NEW YORK, NY - NOVEMBER 06: (L-R) Artem Anisimov #42 and Derek Stepan #21 of the New York Rangers celebrate a first period goal by Marian Gaborik #10 against Ondrej Pavelec #31 of the Winnipeg Jets at Madison Square Garden on November 6, 2011 in New York City. The Rangers defeated the Jets 3-0. (Photo by Bruce Bennett/Getty Images)
The New York Rangers brass have been making a steady push towards adding youth and home grown talent to their hockey team.
On defense the numbers are even better, with Michael Del Zotto, Dan Girardi, Ryan McDonagh (who counts because he spent time in Connecticut), and Michael Sauer making an impact right now. That's four of six defenseman who are home grown, and that doesn't even include Marc Staal who has yet to play a game this year.
Jim Schoenfeld, assistant coach and assistant general manager for the New York Rangers, knows the importance of having home grown players on a lineup.
"You love to have your home grown players become the core of your team," he said. "You look at the board and over half our team is draft picks or graduates from our team in Connecticut."
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Schoenfeld thinks the mentality of being a home grown player is something that's very important for a prospects' development path.
"What happens is they come into the league as Rangers and grow up as Rangers and I think there's a lot to be said for that," he said. "You're first and foremost a Ranger and that's where you want to spend your career, and I think that being a homegrown player has an underlying strength of it's own."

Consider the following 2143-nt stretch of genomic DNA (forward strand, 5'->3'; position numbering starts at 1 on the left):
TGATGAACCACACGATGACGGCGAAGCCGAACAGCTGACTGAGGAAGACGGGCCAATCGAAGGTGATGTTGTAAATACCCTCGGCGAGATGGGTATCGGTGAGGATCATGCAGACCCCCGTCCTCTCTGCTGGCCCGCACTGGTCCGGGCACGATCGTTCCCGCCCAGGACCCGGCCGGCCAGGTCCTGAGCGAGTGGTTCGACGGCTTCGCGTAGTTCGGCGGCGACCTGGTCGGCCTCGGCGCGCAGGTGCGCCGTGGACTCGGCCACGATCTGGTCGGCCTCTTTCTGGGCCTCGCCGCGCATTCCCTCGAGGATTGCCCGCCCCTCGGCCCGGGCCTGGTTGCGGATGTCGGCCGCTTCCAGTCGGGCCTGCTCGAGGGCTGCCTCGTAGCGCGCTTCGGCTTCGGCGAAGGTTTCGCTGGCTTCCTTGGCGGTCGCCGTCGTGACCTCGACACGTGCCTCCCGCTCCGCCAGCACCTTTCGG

Schoenfeld, who is also an assistant coach for the Connecticut Whale, has seen many of the current Rangers pass through in the AHL.
"I've watched some of these kids like Callahan, Dubinsky and Girardi from coaching in Hartford, and I just watched their friendships develop and watched their play develop down there," he said. "And then they come here and the whole thing is good."
It's not just about the coaches though. Schoenfeld gives tons of credit to all the "behind the scenes" work that goes on with Rangers' prospects from the day they're acquired.
"It's a reward for all the hard work our scouts do, which often goes unrecognized," he said. "It starts with the hard work put into the draft, where they make a good selection. But then there's all the hard work that goes into developing these kids. Sauer, McDonagh, Girardi and Del Zotto are all stalwarts on our blue line, and they all spent time in Hartford and are carrying the load for us right now."
In the end, Schoenfeld believes the Rangers are doing things right.
"Looking at it organizationally, we're moving in the right direction, from the grass roots up," he said. "From the players to the scouts to the coaches who are developing them, they're all doing a great job at getting these guys to be successful at New York."
And right now all of the Rangers' home grown talent is contributing to the team's success in one way or another. And for both the fans and the coaches it's a great thing to see.